11. A planar endothermic reformer assembly in accordance with claim 1 wherein said plurality of macrochannels alternatingly arranged for endothermic reforming and hot gases are secured together via a method selected from the group consisting of brazing and welding.
12. A planar endothermic reformer assembly in accordance with claim 1 wherein said materials for reforming and said hot gases respectively pass through said stack in a flow arrangement selected from the group consisting of co-flow, cross-flow, and counter-flow.
13. A planar endothermic reformer assembly in accordance with claim 1 wherein at least one of said metallic substrates in said hot gas macrochannels are provided with catalyst for oxidizing hydrogen and carbon monoxide.
14. A planar endothermic reformer assembly in accordance with claim 1 wherein said metallic substrates are selected from the group consisting of packs of corrugated sheet metal such as Haynes or Inconel; packs of wire mesh; metallic foam made of Fecralloy, Haynes, Inconel, or higher thermal conductivity materials; stacks of metallic felt material; and combinations thereof.
The present invention relates to reformers for producing hydrogen-containing reformate gas from hydrocarbon fuels; more particularly, to endothermic reformers having multiple flow channels; and most particularly, to a planar, macrochannel, heat exchange fuel reformer having augmented heat transfer.
BACKGROUND OF THE INVENTION
Catalytic partial oxidation (CPOx) hydrocarbon reformers are well known in the art. Typically, such reformers partially oxidize hydrocarbon fuel to provide a mixture of hydrogen, carbon monoxide, and residual unreacted hydrocarbon, which partially oxidized fuel (known in the art as "reformate") is suitable for use in a solid oxide fuel cell (SOFC) stack.
Catalytic reforming may proceed either exothermically or endothermically. In exothermic reforming, gaseous oxygen is supplied typically from air, and reforming generates excess heat. In endothermic reforming, atomic oxygen is derived from the decomposition of water, which requires the input of heat.
Exothermic reforming can deliver maximum reforming efficiencies of only about 78% to 80% for DF2, gasoline, or JP8 fuels, and up to 84% for methane and natural gas fuels at usual reactant preheat temperatures up to about 300° C. Only with SOFC stack fuel utilizations of greater than 80% can such a system deliver overall system efficiencies of greater than about 30% to 35%.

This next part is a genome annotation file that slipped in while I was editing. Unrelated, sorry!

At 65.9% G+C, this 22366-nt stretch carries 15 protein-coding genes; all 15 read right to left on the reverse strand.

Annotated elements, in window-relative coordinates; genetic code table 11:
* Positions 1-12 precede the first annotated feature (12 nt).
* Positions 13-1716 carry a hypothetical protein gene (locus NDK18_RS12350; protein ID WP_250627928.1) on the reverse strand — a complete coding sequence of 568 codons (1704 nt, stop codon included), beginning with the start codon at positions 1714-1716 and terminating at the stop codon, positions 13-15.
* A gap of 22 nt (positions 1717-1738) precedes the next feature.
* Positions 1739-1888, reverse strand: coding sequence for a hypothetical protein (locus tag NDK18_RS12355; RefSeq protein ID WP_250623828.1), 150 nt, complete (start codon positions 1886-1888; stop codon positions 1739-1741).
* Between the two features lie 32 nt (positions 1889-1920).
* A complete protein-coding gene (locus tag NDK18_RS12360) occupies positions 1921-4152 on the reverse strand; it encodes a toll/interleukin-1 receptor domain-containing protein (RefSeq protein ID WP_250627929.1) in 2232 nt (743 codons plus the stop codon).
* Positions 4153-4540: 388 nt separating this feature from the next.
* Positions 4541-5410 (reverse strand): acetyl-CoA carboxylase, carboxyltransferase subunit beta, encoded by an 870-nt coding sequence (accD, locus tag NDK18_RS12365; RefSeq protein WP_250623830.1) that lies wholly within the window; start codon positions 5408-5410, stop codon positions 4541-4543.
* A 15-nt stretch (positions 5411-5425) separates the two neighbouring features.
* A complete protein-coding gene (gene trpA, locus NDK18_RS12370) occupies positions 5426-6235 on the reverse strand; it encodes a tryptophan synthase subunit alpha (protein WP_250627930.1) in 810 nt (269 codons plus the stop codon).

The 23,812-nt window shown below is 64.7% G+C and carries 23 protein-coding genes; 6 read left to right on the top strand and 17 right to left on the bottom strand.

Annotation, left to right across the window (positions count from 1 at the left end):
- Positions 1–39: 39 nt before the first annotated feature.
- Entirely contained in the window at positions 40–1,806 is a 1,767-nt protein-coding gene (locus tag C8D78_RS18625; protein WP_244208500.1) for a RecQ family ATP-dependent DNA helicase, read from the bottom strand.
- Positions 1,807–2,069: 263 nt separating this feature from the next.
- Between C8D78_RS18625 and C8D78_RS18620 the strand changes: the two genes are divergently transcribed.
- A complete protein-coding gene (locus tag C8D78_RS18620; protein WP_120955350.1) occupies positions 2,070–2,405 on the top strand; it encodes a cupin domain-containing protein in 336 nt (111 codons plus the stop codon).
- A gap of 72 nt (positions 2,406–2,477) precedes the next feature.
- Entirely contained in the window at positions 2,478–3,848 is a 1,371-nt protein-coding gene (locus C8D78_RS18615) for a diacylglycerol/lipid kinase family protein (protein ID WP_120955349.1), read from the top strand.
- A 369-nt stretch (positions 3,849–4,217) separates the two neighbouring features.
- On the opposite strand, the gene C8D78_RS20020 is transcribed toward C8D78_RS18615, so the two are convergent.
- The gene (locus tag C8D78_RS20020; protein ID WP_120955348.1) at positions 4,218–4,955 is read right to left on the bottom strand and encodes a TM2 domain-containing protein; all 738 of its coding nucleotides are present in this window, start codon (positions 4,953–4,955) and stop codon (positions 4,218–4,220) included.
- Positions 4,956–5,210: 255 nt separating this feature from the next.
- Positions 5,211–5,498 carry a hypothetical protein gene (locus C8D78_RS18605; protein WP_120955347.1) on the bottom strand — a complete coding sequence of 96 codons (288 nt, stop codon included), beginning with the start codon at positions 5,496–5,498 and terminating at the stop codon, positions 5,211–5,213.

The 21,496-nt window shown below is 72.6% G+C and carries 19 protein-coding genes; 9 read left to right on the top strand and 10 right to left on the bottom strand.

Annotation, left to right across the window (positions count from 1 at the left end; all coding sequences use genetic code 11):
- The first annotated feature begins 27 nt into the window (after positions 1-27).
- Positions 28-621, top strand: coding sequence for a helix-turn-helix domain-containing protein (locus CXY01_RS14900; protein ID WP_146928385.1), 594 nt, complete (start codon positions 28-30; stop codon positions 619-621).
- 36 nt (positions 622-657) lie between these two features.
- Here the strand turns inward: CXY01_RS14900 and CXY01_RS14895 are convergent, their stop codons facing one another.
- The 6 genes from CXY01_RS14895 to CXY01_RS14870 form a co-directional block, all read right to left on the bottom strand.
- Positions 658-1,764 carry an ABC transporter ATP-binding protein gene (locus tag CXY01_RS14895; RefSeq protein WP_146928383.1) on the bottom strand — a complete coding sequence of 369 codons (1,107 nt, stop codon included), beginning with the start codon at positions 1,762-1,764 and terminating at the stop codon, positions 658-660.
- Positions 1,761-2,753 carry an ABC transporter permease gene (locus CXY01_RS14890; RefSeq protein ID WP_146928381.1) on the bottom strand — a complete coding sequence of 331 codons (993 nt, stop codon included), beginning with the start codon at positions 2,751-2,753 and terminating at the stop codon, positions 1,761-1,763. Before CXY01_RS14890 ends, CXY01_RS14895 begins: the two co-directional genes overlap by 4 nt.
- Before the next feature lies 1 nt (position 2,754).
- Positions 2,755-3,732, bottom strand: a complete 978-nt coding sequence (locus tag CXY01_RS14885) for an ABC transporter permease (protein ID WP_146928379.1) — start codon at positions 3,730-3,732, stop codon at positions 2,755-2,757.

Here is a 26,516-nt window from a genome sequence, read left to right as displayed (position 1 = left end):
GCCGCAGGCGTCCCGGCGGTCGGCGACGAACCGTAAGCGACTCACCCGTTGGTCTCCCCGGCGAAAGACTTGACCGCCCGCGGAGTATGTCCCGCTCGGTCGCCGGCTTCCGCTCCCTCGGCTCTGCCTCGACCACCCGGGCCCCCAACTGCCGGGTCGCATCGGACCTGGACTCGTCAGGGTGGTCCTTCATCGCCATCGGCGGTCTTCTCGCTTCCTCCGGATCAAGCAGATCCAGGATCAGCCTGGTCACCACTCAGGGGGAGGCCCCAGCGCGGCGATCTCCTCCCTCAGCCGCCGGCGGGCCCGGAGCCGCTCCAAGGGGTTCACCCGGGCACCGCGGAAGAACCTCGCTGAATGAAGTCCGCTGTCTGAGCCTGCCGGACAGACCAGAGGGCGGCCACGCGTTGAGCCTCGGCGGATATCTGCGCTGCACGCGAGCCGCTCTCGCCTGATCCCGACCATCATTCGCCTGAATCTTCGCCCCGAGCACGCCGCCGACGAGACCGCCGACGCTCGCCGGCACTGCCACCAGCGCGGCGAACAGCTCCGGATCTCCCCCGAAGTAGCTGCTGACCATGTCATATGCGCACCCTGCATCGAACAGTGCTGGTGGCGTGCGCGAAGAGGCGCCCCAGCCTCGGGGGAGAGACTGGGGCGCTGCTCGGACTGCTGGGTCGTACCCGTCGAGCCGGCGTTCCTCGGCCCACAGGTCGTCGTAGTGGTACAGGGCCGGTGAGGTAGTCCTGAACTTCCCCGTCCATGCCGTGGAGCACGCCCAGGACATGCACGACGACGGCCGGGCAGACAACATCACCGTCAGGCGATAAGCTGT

On the other hand, heat for endothermic reforming is known to be economically supplied by combusting a portion of the anode tailgas from the SOFC and re-reforming the remainder. An endothermic reformer and heat exchanger incorporating an integral combustor is known in the art as an Integrated Combustor/Reformer (ICR). Because the anode tailgas contains substantial unreacted hydrogen, endothermic reforming can yield apparent reforming efficiencies greater than 100%, which allows for stack fuel utilizations of 40% to 60% while delivering overall system efficiencies greater than 35%.
Such an endothermic heat exchange design requires high heat transfer capability; large surface area for washcoat admission, durability, and life of the substrate; and durability and adhesion of the catalytic washcoat to the substrate.
Prior art ICR endothermic reformers, whether planar or of other construct, typically comprise a very large number of microchannels, defined in prior art U.S. Pat. No. 6,969,506 B1 as channels having at least one dimension less than 1.0 mm. Although that patent discloses channels having a dimension as great as 2.0 mm, the patent teaches away from channels having at least one dimension greater than 1.0 mm. Accordingly, "macrochannels" as used herein should be taken to mean channels having no dimension measuring 2.0 mm or less, and preferably substantially greater.